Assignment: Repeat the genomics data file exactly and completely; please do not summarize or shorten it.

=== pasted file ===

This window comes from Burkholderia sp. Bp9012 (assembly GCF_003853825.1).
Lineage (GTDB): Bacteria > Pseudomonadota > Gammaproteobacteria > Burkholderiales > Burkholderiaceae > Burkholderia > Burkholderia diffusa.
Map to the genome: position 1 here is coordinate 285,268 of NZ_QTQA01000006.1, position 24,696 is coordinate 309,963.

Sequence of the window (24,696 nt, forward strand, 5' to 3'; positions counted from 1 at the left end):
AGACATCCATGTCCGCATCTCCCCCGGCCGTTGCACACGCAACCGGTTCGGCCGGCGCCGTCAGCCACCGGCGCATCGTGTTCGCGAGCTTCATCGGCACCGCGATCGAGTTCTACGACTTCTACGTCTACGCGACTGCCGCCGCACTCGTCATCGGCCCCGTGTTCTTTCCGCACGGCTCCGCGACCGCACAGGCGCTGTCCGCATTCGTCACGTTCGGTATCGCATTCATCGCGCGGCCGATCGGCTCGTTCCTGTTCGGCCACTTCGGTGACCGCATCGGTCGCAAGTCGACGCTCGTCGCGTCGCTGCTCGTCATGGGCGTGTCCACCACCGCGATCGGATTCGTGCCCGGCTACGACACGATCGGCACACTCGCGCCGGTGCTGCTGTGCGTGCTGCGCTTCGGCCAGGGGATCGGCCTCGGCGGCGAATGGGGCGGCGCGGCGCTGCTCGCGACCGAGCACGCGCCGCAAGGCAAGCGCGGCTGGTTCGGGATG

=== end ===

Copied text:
This window comes from Burkholderia sp. Bp9012 (assembly GCF_003853825.1).
Lineage (GTDB): Bacteria > Pseudomonadota > Gammaproteobacteria > Burkholderiales > Burkholderiaceae > Burkholderia > Burkholderia diffusa.
Map to the genome: position 1 here is coordinate 285,268 of NZ_QTQA01000006.1, position 24,696 is coordinate 309,963.

Sequence of the window (24,696 nt, forward strand, 5' to 3'; positions counted from 1 at the left end):
AGACATCCATGTCCGCATCTCCCCCGGCCGTTGCACACGCAACCGGTTCGGCCGGCGCCGTCAGCCACCGGCGCATCGTGTTCGCGAGCTTCATCGGCACCGCGATCGAGTTCTACGACTTCTACGTCTACGCGACTGCCGCCGCACTCGTCATCGGCCCCGTGTTCTTTCCGCACGGCTCCGCGACCGCACAGGCGCTGTCCGCATTCGTCACGTTCGGTATCGCATTCATCGCGCGGCCGATCGGCTCGTTCCTGTTCGGCCACTTCGGTGACCGCATCGGTCGCAAGTCGACGCTCGTCGCGTCGCTGCTCGTCATGGGCGTGTCCACCACCGCGATCGGATTCGTGCCCGGCTACGACACGATCGGCACACTCGCGCCGGTGCTGCTGTGCGTGCTGCGCTTCGGCCAGGGGATCGGCCTCGGCGGCGAATGGGGCGGCGCGGCGCTGCTCGCGACCGAGCACGCGCCGCAAGGCAAGCGCGGCTGGTTCGGGATG